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Reproductive Biologist is Goodwin Distinguished Lecturer

Date: 2/3/2012 3:24 pm

Louis J. Guillette Jr., Ph.D., a renowned expert in environmental toxicology and a reproductive biologist, will be the Joy Goodwin Distinguished Lecturer at the Auburn University College of Veterinary Medicine on March 8. Guillette’s research presentation, “Contaminants and the Developing Ovary: Lessons for Human Health, will be at 11 a.m. in 230 Greene Hall.  He will present the distinguished lecture, “Wildlife as Sentinels of Human Health,” at 4 p.m. in Overton Auditorium.


Guillette is professor of obstetrics and gynecology at the Howard Hughes Medical Institute and holds an endowed chair in Marine Genomics at South Carolina’s Centers for Economic Excellence at the Medical University of South Carolina.

Internationally recognized for his research on the impact of toxic chemicals on the reproductive systems of alligators and other wildlife, Guillette is a pioneer in exhibiting how wildlife can function as sentinels for adverse environmental contaminant exposure.

He is a leader in the field of hormone disruption, which has emerged as a major public health threat over the past two decades. Guillette has researched environmental estrogens for years, believing they could be responsible for dropping population levels and reproductive abnormalities in wildlife living in the waters of Florida. In the late 1980s, he and his team discovered that DDT and other chemicals in Lake Apopka in Florida were creating ovarian and genital abnormalities by manipulating hormones. Later, he demonstrated that even low-level exposures to one or multiple environmental contaminants during critical periods of fetal development can have long-lasting health implications.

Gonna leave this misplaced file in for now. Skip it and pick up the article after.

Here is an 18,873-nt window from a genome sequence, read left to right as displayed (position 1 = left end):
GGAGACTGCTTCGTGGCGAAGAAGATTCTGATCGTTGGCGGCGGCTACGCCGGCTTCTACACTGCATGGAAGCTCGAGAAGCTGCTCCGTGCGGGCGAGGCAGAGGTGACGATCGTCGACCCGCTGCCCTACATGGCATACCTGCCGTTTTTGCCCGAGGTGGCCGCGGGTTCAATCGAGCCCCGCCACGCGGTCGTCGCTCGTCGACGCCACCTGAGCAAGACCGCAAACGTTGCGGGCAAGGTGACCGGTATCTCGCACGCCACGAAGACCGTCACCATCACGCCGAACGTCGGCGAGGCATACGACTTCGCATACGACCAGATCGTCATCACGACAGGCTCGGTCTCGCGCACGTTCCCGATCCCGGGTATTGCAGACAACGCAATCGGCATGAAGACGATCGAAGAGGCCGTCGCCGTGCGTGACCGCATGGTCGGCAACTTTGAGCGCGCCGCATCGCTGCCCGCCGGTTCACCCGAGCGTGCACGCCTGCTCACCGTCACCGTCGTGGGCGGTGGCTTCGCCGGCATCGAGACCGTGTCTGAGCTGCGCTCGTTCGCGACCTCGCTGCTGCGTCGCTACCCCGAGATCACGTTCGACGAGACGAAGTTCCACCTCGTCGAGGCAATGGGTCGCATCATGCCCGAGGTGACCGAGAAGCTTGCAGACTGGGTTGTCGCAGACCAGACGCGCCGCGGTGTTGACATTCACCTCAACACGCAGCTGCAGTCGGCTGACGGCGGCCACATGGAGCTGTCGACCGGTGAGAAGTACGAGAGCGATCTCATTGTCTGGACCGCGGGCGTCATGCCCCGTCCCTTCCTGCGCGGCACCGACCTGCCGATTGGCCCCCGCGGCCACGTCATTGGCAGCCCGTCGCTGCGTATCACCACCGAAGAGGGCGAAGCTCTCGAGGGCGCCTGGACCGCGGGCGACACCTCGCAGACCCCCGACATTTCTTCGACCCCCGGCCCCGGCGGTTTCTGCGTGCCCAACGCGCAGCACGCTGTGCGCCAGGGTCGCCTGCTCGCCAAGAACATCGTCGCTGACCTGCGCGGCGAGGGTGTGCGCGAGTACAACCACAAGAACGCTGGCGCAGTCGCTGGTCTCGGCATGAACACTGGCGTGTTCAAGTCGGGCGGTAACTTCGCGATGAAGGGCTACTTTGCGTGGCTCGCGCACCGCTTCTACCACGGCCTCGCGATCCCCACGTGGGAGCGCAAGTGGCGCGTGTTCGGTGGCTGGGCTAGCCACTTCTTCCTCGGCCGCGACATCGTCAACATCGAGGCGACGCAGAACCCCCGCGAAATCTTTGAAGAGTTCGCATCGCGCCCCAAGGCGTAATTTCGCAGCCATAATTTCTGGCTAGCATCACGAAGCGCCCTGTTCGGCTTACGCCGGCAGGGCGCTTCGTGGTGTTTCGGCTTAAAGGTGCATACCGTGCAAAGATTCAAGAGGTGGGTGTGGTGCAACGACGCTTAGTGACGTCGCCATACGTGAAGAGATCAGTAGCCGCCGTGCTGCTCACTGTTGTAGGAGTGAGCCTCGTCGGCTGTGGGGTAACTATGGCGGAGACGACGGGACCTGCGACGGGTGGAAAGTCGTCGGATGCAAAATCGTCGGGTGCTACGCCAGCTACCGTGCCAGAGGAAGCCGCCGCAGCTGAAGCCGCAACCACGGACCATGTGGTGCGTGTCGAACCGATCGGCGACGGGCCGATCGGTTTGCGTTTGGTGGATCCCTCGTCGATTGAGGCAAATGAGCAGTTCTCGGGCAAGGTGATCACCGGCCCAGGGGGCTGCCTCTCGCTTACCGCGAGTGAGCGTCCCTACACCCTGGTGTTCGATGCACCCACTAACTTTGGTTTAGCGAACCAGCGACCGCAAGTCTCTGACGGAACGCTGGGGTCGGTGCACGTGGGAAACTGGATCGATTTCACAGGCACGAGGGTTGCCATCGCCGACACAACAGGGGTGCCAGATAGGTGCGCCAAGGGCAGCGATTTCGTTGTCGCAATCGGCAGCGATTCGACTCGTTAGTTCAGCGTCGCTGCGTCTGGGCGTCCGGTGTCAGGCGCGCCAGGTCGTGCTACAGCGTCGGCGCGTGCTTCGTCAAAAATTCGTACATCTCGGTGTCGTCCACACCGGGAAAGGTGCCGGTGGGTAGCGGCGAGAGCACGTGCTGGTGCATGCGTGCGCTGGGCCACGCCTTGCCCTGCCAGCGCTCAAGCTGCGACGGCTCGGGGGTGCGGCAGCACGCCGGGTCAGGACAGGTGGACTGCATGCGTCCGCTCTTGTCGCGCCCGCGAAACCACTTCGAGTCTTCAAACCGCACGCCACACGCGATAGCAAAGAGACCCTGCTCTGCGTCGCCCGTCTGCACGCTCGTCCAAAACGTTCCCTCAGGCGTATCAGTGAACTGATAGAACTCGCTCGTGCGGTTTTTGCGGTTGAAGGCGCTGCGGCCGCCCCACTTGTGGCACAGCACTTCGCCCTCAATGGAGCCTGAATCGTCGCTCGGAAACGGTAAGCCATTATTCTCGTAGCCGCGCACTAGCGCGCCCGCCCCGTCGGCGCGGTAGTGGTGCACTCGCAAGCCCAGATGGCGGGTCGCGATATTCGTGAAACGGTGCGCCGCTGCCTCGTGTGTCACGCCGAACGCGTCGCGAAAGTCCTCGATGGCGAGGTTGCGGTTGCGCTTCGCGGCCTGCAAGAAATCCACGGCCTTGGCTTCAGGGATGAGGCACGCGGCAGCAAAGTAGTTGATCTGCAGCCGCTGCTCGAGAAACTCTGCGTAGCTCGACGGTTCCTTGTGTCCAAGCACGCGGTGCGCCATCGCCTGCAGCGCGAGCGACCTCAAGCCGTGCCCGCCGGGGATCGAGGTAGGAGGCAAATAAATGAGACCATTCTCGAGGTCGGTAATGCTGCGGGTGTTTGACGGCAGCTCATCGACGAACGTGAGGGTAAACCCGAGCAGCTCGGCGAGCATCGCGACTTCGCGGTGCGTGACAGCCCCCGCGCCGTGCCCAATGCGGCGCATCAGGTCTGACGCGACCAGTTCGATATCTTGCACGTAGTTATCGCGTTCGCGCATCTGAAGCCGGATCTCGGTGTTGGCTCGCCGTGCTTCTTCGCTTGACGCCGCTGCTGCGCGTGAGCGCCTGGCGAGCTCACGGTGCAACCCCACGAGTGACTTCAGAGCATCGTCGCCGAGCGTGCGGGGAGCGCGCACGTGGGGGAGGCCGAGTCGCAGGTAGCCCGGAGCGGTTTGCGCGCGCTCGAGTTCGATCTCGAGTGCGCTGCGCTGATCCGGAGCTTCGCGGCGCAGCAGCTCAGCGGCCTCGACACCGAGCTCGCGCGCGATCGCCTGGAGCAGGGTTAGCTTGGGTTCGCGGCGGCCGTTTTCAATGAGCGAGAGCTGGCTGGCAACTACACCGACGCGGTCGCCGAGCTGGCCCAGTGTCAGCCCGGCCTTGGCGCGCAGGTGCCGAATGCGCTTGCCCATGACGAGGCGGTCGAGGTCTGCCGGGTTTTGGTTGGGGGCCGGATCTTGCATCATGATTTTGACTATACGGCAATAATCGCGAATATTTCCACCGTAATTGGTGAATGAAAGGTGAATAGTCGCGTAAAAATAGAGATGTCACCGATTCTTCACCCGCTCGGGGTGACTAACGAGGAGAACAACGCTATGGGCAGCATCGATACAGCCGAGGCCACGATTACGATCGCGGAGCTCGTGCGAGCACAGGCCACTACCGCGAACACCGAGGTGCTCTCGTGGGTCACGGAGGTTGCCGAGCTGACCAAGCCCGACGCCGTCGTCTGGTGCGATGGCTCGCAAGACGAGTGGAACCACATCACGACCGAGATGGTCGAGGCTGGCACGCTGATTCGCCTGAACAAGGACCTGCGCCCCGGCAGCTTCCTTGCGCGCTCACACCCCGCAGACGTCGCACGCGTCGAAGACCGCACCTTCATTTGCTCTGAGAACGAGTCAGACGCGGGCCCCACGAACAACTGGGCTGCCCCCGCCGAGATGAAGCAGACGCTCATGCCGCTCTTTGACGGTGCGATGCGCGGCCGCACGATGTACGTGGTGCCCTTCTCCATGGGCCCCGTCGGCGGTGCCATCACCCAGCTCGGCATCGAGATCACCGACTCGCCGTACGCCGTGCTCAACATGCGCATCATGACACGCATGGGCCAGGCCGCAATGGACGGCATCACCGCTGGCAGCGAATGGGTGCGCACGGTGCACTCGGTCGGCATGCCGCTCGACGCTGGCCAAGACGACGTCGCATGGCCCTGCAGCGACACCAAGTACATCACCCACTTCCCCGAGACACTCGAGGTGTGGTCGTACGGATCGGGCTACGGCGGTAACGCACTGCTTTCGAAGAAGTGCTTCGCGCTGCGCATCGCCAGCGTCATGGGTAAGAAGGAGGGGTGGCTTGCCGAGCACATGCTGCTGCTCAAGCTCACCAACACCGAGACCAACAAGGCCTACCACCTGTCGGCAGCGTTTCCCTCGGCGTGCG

His research raised red flags about what potential impacts chemicals may also have on human reproductive health, especially as other researchers have shown that sperm counts have dropped and testicular cancer is on the rise. Guillette’s studies demonstrate that there is a direct link between environmental chemicals and male and female reproductive health.  In 2011 he received a $100,000 Heinz Award for his research.

Guillette is hosted by Benson T. Akingbemi, an associate professor in the College of Veterinary Medicine.  Akingbemi studies the effects of environmental toxicants on male reproductive tract development and function. His study of the toxicity of soy-based diets is funded by the NIH.


The mission of the Auburn University College of Veterinary Medicine is to prepare individuals for careers of excellence in veterinary medicine. The college provides programs of instruction, research, outreach, and service that are in the best interests of the citizens of the state of Alabama, the region, the nation, and the world.

 

Contact: Tara Lanier, 334-844-3698, tara.lanier@auburn.edu




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